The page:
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Defining monomials

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As the prefix "mono-" implies, a monomial is a number multiplied by a variable (or more than one variable), each of whose variables are raised to a power. The non-variable component of a monomial is called a coefficient. Keep in mind that there are no negative monomials. The powers of all monomials must be nonnegative integers. This means that 0 can be used as part of a monomial, but negative numbers cannot. Therefore, it's not just that the powers monomials must be positive, but they must at least be nonnegative. Thus, zero is permissible. 7x^-4 is not a monomial because it is raised by a negative power. 5x^3 is a monomial because it is a number multiplied by a variable, whose variable is raised by a power, and that power is a nonnegative integer.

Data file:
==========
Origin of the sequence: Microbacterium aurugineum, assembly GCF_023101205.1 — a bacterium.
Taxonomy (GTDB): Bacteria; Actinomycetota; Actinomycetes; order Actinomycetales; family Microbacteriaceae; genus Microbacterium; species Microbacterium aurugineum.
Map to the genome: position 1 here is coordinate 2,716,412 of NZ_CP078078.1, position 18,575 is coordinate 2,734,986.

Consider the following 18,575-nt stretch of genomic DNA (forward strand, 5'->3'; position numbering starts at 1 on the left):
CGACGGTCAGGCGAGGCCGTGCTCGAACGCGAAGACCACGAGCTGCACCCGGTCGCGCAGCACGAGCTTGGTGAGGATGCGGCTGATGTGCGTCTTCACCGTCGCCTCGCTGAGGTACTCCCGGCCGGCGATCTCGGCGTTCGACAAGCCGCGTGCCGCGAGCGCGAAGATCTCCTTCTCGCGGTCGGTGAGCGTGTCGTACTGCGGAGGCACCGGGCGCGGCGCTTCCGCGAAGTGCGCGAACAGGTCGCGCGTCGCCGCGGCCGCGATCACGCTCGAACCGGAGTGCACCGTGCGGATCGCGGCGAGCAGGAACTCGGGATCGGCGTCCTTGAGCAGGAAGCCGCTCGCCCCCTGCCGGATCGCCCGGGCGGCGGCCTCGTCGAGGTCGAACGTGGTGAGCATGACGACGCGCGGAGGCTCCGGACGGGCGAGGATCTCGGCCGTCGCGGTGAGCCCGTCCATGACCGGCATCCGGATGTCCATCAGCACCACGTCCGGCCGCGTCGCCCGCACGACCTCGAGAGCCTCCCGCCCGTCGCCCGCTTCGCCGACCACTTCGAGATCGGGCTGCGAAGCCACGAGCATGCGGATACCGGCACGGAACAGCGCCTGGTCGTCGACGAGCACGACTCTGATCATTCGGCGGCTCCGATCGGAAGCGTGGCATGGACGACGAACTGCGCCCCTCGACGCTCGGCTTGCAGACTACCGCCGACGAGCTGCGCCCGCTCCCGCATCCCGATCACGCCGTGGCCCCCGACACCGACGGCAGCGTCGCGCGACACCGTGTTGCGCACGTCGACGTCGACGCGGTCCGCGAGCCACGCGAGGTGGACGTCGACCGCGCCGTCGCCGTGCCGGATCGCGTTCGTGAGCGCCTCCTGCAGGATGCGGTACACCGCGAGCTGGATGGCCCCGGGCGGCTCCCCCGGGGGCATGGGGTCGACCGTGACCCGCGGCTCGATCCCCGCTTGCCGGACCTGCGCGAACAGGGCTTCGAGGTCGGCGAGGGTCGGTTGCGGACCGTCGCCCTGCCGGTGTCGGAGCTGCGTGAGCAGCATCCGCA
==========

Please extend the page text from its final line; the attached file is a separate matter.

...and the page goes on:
What is important to keep in mind is that the above rule only holds for the powers of the variables. The coefficient can itself be raised by a power. 2^-2x^4 is not problematic for monomials. Indeed, it is a monomial. The coefficient is itself raised by a negative power, but as long as none of the coefficient's variables are raised by a negative power, its status as a monomial is not compromised.

Things can sometimes get tricky. 4/x is not a monomial. But why? Because it is equivalent to 4x^-1. Keep in mind that expressions whose variables are raised to a negative power are not monomials. Therefore, this is not a monomial.

Keeping in mind what we mentioned before about the prefix "mono-" in monomial meaning "1," an expression such as 4x + x^8 is not a monomial because neither term can be combined with the other. But why does this disqualify it from being a monomial? To put it more positively, why does an expression whose two terms (each of which has variables raised to powers) are combinable count as a monomial? Because if they can be combined, that means they can be reduced or simplified to one term. Therefore, such an expression is a monomial.